Ok, reality check- I served in the Viet Nam War from 1967-68, the first 9 months in Long Binh, with a lot of consultative trips to Vung Tau, Da Nang, Nha Trang, etc, the last three months in Sai Gon, separated neatly by/with the Tet Offensive, but that's another story, the heart of my book which has undergone 20 starts and 3 revisions and shows no hope of being finished before I depart Earth.
Anyway, I returned last week after 50 years absence, and it seems like a zombie movie or tv fast forward, it is zero/nothing like I recall. It's a totally different place and nothing is familiar.
Let's start with the food, the focus of this blog. I recall grilled fish straight from the river, pho with a few ingredients but intense flavors and crappy wine. Now, however, every dish is what I call Aspenized, overprepared, overingrediented and overpresented, the simplicity is gone. And the drink lists are longer than Taillevent's 40 years ago.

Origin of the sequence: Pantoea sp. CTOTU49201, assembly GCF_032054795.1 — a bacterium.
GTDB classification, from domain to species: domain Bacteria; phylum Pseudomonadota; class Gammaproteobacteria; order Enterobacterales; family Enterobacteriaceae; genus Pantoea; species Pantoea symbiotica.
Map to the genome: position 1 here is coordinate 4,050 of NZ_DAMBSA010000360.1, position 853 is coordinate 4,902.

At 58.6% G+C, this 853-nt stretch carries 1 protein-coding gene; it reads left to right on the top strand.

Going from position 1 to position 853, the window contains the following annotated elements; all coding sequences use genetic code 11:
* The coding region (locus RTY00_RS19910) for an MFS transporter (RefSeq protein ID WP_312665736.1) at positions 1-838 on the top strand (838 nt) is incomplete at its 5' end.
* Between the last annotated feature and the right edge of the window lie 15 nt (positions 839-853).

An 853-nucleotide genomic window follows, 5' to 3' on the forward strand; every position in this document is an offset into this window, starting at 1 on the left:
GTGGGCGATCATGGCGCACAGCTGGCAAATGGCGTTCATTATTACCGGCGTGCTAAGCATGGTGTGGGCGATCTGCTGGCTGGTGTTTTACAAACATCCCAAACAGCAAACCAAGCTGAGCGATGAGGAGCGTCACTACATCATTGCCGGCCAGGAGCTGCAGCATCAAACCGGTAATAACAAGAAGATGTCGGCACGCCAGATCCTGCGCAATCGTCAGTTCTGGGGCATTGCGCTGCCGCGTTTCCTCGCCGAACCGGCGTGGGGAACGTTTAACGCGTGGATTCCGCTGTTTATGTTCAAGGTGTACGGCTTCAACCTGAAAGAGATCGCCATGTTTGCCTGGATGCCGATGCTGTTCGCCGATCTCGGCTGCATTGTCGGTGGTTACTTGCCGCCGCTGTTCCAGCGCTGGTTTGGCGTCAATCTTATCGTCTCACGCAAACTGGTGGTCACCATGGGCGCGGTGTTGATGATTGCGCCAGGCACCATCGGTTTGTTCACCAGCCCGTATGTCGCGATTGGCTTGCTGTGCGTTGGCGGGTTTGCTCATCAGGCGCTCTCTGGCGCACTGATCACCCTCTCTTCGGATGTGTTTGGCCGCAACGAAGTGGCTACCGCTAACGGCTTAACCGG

One pho I had today, at Pho Hung in Sai Gon, was basic and simple and reflective of those of past eras, before the Vietnamese who moved to France and America decided to "improve" on this peasant dish. Otherwise, I hate to say it, but one meal blended into another, whether high or low table, expensive or cheap, group or intimate.
Except, except, the coffee, which is astonishing, where was this coffee 50 years ago?
On the other hand, what I saw in Ha Long Bay, Hoi An and Sai Gon was dazzling and fresh and unexpected. The rice paddies, which I flew over time and again, then, pockmarked with bomb craters, are from the ground, now, fish ponds or duck pens.
And the Vietnamese, whom even we doctors, treating them, viewed with suspicion, are welcoming, humorous and quick witted with we Yankees.
Finally, let me circle back to it's being a different country. Entering Sai gon I felt I was in a totally different place; from a Mekong village then, it had become a new version of London on the Thames now- billboards, skyscrapers and rational traffic. New multistoried buildings, brightly painted buses and Mercedes showrooms. Unbelieveable. Really unbelievable.
Thank you Viet Nam, like Germany and Japan before you, you've shown that fighting the USA can work to your advantage.